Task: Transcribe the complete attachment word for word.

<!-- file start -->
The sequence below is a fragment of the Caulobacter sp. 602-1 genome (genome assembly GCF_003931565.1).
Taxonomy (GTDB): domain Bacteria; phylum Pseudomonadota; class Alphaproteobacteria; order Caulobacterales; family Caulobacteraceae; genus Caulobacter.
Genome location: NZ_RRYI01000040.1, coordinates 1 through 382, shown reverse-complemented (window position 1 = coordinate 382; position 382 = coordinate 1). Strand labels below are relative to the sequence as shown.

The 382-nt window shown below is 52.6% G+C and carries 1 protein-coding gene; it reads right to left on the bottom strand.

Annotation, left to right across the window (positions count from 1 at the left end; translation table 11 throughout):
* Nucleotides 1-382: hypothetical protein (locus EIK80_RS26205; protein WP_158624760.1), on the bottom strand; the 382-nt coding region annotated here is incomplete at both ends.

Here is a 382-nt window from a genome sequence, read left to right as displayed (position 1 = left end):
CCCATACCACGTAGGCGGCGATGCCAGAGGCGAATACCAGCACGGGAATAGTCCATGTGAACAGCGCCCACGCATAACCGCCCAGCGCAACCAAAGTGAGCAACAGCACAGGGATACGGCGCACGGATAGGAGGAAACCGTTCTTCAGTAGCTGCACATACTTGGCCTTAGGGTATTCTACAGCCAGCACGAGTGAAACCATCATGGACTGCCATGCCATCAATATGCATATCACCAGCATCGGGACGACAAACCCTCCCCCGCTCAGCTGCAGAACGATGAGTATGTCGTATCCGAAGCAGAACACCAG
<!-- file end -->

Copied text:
The sequence below is a fragment of the Caulobacter sp. 602-1 genome (genome assembly GCF_003931565.1).
Taxonomy (GTDB): domain Bacteria; phylum Pseudomonadota; class Alphaproteobacteria; order Caulobacterales; family Caulobacteraceae; genus Caulobacter.
Genome location: NZ_RRYI01000040.1, coordinates 1 through 382, shown reverse-complemented (window position 1 = coordinate 382; position 382 = coordinate 1). Strand labels below are relative to the sequence as shown.

The 382-nt window shown below is 52.6% G+C and carries 1 protein-coding gene; it reads right to left on the bottom strand.

Annotation, left to right across the window (positions count from 1 at the left end; translation table 11 throughout):
* Nucleotides 1-382: hypothetical protein (locus EIK80_RS26205; protein WP_158624760.1), on the bottom strand; the 382-nt coding region annotated here is incomplete at both ends.

Here is a 382-nt window from a genome sequence, read left to right as displayed (position 1 = left end):
CCCATACCACGTAGGCGGCGATGCCAGAGGCGAATACCAGCACGGGAATAGTCCATGTGAACAGCGCCCACGCATAACCGCCCAGCGCAACCAAAGTGAGCAACAGCACAGGGATACGGCGCACGGATAGGAGGAAACCGTTCTTCAGTAGCTGCACATACTTGGCCTTAGGGTATTCTACAGCCAGCACGAGTGAAACCATCATGGACTGCCATGCCATCAATATGCATATCACCAGCATCGGGACGACAAACCCTCCCCCGCTCAGCTGCAGAACGATGAGTATGTCGTATCCGAAGCAGAACACCAG